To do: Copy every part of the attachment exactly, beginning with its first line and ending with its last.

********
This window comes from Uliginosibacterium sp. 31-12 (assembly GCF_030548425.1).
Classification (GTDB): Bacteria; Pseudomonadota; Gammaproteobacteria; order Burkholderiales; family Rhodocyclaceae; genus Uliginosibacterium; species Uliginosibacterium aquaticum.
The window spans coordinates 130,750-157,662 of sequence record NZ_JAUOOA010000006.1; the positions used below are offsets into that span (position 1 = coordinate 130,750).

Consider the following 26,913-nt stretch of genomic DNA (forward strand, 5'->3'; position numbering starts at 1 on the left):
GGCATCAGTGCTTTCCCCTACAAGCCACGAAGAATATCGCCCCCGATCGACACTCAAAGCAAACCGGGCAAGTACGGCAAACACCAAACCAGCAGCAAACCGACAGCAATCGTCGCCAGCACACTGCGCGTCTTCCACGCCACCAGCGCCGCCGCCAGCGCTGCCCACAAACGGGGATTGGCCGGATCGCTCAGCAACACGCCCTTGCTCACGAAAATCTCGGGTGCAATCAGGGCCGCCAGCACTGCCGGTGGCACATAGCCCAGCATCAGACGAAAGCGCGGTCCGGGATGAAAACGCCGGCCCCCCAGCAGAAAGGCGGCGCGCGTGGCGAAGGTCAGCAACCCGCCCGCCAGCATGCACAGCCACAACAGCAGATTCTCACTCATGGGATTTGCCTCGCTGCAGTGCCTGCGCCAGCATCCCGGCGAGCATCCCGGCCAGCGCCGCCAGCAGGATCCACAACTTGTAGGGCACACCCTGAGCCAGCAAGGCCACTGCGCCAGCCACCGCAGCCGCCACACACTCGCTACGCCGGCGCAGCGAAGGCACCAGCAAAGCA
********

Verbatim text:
This window comes from Uliginosibacterium sp. 31-12 (assembly GCF_030548425.1).
Classification (GTDB): Bacteria; Pseudomonadota; Gammaproteobacteria; order Burkholderiales; family Rhodocyclaceae; genus Uliginosibacterium; species Uliginosibacterium aquaticum.
The window spans coordinates 130,750-157,662 of sequence record NZ_JAUOOA010000006.1; the positions used below are offsets into that span (position 1 = coordinate 130,750).

Consider the following 26,913-nt stretch of genomic DNA (forward strand, 5'->3'; position numbering starts at 1 on the left):
GGCATCAGTGCTTTCCCCTACAAGCCACGAAGAATATCGCCCCCGATCGACACTCAAAGCAAACCGGGCAAGTACGGCAAACACCAAACCAGCAGCAAACCGACAGCAATCGTCGCCAGCACACTGCGCGTCTTCCACGCCACCAGCGCCGCCGCCAGCGCTGCCCACAAACGGGGATTGGCCGGATCGCTCAGCAACACGCCCTTGCTCACGAAAATCTCGGGTGCAATCAGGGCCGCCAGCACTGCCGGTGGCACATAGCCCAGCATCAGACGAAAGCGCGGTCCGGGATGAAAACGCCGGCCCCCCAGCAGAAAGGCGGCGCGCGTGGCGAAGGTCAGCAACCCGCCCGCCAGCATGCACAGCCACAACAGCAGATTCTCACTCATGGGATTTGCCTCGCTGCAGTGCCTGCGCCAGCATCCCGGCGAGCATCCCGGCCAGCGCCGCCAGCAGGATCCACAACTTGTAGGGCACACCCTGAGCCAGCAAGGCCACTGCGCCAGCCACCGCAGCCGCCACACACTCGCTACGCCGGCGCAGCGAAGGCACCAGCAAAGCA